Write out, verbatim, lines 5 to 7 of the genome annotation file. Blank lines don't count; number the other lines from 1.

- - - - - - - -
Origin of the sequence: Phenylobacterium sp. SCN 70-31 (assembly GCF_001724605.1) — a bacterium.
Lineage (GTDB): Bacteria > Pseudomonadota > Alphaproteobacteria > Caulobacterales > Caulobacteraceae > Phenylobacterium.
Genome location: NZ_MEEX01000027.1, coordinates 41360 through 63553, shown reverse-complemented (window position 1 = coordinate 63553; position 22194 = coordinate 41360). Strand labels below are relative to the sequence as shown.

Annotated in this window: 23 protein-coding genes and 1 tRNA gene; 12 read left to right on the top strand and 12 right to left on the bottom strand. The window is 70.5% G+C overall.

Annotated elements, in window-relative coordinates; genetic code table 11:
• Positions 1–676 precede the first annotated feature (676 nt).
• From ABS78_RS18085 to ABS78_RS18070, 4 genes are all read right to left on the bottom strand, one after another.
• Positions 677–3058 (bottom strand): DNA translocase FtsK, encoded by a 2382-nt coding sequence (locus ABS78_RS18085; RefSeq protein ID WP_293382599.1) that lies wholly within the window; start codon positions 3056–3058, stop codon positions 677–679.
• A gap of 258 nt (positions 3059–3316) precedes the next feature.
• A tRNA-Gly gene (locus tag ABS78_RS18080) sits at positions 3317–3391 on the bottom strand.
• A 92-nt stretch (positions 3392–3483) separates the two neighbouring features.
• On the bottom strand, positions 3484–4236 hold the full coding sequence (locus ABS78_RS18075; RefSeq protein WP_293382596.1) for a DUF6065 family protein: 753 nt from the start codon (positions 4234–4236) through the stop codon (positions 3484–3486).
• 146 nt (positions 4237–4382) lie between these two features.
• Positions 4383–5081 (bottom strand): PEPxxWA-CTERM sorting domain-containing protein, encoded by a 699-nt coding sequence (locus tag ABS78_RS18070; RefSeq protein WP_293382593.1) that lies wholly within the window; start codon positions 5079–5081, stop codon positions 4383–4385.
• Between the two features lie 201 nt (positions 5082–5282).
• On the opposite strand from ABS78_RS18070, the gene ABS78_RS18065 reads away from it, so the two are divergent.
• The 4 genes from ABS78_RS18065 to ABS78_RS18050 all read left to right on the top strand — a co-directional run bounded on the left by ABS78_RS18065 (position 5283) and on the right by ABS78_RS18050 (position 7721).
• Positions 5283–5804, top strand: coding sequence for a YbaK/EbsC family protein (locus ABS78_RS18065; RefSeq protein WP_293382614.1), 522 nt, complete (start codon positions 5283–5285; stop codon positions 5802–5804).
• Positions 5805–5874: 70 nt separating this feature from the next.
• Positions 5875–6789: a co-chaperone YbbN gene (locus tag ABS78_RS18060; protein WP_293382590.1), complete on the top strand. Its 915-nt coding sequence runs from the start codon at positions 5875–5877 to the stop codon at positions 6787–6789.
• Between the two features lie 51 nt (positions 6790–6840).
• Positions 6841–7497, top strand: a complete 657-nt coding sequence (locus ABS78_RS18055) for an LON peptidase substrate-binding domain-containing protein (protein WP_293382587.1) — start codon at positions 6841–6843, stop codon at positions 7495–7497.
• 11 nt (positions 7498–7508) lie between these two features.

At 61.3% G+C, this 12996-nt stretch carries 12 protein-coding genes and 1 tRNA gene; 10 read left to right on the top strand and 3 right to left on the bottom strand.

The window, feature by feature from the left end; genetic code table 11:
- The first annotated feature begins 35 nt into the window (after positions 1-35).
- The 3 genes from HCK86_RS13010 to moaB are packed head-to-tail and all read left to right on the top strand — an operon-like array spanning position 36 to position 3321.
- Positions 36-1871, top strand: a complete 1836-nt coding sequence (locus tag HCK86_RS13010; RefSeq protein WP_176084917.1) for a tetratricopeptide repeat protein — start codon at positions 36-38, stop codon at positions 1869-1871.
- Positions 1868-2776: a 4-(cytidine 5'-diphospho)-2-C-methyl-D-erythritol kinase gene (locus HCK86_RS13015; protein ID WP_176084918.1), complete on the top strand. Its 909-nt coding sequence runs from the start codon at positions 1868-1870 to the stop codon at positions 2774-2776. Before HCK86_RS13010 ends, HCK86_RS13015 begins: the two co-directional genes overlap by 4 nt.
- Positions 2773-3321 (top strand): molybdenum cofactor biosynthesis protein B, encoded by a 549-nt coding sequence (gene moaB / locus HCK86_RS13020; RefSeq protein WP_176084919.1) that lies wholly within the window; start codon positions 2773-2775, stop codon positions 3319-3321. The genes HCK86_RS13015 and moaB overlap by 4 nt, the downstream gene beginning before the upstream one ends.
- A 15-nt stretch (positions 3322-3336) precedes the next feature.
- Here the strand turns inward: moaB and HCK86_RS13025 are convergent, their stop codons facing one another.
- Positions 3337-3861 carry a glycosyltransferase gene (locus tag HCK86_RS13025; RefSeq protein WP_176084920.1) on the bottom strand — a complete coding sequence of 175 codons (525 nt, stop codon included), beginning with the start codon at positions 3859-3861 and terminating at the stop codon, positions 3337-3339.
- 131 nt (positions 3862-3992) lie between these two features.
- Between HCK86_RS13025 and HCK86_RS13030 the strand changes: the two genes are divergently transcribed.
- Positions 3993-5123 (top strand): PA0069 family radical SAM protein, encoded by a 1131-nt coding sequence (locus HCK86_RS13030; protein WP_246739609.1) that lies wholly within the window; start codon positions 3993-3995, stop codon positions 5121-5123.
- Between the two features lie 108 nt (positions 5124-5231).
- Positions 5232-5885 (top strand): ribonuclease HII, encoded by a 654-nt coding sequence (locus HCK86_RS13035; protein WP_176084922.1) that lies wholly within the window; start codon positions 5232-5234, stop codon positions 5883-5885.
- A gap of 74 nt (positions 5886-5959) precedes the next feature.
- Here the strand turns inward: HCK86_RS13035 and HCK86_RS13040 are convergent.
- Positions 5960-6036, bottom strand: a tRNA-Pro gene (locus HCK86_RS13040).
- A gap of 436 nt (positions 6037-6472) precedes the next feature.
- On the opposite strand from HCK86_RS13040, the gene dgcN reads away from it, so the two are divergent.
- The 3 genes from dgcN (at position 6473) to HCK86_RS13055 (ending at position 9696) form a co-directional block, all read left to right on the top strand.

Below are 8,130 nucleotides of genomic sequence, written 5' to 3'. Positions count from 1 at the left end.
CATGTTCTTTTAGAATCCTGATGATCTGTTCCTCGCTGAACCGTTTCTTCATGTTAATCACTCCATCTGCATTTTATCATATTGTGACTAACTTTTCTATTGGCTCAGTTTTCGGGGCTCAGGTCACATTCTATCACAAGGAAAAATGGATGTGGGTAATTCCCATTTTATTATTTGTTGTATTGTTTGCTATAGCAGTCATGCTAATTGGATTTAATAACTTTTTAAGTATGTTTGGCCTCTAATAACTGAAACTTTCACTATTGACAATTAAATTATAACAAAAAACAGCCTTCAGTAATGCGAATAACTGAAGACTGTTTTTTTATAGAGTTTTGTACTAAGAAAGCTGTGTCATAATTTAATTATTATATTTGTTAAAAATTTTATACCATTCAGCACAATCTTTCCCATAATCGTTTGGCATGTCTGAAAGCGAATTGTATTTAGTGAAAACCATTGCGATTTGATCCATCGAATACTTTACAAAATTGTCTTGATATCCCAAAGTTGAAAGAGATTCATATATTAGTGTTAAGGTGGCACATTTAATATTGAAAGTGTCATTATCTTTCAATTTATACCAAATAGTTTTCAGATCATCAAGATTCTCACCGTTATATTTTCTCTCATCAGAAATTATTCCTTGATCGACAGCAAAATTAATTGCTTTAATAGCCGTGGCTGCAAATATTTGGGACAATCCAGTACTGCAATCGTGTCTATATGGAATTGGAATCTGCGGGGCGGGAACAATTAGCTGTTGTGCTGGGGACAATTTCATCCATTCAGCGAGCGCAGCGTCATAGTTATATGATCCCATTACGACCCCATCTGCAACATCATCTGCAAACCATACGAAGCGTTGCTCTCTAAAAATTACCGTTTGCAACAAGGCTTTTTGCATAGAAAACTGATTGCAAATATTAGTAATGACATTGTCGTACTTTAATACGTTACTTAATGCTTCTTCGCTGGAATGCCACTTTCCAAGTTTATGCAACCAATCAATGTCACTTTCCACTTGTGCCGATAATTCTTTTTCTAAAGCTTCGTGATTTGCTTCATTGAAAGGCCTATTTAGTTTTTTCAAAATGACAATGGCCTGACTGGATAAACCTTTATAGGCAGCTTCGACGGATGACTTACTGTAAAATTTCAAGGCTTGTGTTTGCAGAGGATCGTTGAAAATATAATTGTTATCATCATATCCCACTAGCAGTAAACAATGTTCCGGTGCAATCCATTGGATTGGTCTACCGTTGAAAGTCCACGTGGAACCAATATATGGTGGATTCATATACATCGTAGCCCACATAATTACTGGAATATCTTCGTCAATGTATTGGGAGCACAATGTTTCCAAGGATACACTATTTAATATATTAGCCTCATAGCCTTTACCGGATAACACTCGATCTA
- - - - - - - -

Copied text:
Annotated elements, in window-relative coordinates; genetic code table 11:
• Positions 1–676 precede the first annotated feature (676 nt).
• From ABS78_RS18085 to ABS78_RS18070, 4 genes are all read right to left on the bottom strand, one after another.